WASHINGTON — If the fashion industry were deciding the presidential election right now, there would be a second President Clinton in the White House.
New York Sen. Hillary Rodham Clinton has taken a strong lead in campaign contributions from the industry in the early rounds of the 2008 campaign.
Clinton is outdoing Democratic rival Sen. Barack Obama of Illinois; former Massachusetts Gov. Mitt Romney has received the most funds among Republicans from the industry. Former New York Mayor Rudolph Giuliani has also gotten substantial financial and anecdotal backing from the fashion world.
Also receiving support are Arizona Sen. John McCain, who has overtaken Romney in recent nationwide polling for second place among Republicans, behind Giuliani, and former Sen. John Edwards (D., N.C.) running third among his party’s candidates, behind Clinton and Obama.
The 2008 presidential election will be the first time since 1952 that no incumbent president or vice president is running. Some of the leading candidates in the 2008 race would, if elected, make history in the Oval Office, as the first woman, first African-American or first Mormon president.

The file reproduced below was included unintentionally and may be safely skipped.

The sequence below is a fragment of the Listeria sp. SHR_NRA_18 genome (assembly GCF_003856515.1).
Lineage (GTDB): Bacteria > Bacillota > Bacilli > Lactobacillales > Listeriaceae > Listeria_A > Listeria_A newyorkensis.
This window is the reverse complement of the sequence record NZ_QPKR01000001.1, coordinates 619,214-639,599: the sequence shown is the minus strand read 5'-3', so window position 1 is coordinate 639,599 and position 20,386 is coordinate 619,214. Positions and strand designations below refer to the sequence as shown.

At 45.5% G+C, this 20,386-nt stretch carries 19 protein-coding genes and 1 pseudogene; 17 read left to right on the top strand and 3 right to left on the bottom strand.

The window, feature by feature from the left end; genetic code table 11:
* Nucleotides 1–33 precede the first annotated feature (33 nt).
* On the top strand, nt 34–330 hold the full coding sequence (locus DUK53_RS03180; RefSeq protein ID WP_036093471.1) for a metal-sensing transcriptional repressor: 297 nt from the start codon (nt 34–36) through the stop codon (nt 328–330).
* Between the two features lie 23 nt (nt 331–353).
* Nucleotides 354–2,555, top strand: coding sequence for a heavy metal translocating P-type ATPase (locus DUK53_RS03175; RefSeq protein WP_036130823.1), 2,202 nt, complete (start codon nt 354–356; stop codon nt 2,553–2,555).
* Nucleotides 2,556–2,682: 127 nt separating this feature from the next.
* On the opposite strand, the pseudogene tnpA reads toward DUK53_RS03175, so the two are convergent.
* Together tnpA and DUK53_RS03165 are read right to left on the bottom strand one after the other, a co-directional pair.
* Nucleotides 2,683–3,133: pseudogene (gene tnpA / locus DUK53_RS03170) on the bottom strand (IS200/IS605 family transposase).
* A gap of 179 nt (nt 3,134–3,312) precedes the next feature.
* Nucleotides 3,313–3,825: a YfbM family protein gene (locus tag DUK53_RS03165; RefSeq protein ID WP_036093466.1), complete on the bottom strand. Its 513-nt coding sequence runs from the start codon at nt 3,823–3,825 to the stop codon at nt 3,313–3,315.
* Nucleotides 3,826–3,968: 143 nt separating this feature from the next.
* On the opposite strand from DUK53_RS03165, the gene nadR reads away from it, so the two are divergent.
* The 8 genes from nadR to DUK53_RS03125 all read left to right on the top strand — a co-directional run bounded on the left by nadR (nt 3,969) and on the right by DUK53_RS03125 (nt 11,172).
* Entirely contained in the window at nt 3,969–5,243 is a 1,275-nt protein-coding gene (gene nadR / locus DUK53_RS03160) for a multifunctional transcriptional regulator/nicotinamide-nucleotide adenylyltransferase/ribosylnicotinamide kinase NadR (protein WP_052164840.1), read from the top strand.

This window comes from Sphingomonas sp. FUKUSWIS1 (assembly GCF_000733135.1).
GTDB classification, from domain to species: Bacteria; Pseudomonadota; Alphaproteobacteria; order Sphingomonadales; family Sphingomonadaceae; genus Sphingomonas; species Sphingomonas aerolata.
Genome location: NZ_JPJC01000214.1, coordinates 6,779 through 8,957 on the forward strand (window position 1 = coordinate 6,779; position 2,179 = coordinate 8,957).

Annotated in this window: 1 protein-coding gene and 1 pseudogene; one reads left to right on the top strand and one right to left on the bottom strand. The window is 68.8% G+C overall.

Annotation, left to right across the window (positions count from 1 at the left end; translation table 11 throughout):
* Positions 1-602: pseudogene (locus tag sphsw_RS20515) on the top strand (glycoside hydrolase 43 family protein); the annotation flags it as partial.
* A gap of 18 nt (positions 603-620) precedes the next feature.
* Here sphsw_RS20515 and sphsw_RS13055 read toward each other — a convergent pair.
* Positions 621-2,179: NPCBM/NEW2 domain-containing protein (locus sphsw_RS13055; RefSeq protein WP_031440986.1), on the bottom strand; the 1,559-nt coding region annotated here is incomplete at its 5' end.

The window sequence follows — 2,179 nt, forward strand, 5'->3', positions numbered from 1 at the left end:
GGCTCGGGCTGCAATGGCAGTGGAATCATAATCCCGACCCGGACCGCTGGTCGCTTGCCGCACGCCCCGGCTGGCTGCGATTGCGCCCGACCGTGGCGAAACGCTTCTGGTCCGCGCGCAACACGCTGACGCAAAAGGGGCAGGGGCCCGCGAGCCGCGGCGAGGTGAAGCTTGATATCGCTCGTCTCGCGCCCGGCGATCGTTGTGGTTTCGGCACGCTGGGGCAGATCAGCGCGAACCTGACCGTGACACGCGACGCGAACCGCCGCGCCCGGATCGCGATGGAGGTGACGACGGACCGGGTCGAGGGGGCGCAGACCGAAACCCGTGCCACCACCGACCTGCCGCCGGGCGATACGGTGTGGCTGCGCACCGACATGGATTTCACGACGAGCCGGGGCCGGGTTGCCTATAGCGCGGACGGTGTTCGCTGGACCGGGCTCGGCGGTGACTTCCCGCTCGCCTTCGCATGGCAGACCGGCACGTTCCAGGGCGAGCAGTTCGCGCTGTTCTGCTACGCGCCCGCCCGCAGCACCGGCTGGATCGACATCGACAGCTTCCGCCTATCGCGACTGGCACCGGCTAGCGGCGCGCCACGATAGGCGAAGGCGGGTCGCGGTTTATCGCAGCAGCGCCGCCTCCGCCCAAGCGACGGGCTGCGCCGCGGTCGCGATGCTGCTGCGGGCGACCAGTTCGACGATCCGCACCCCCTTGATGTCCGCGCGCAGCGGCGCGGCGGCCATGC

The elections also come at a time of public disenchantment with President Bush and the Iraq war, and on the heels of the Democrats seizing control of Congress last year and seeking to maintain that power and retake the White House.
In the first quarter of the year, statistics based on individual contributions show apparel and accessories specialty retail executives and employees gave $65,150 to presidential candidates, 88 percent of it to Democrats, according to The Center for Responsive Politics. Clothing and accessories manufacturers gave $125,850 to the candidates and Democrats received 73 percent of that total. Department stores, including Wal-Mart, gave $39,570 to the candidates, mostly to Republicans, who got 79 percent of the total. (For a look at some individual campaign contributions, see the box on this page.)
Clinton received the highest contributions from individual donors in the fashion industry, netting $70,250 in the first quarter from the apparel sector, and $38,300 from specialty retailers and a handful of department stores. Among her contributors was J. Crew chairman and chief executive officer Millard Drexler and Oscar de la Renta.
This story first appeared in the May 8, 2007 issue of WWD. Subscribe Today.
Obama has received money from Tommy Hilfiger and Leonard A. Schlesinger, vice chairman and chief operating officer of Limited Brands, and Edwards has had contributions from Peter Bragdon, vice president and general counsel of Columbia Sportswear Co., and Chris Chafe, chief of staff at UNITE HERE.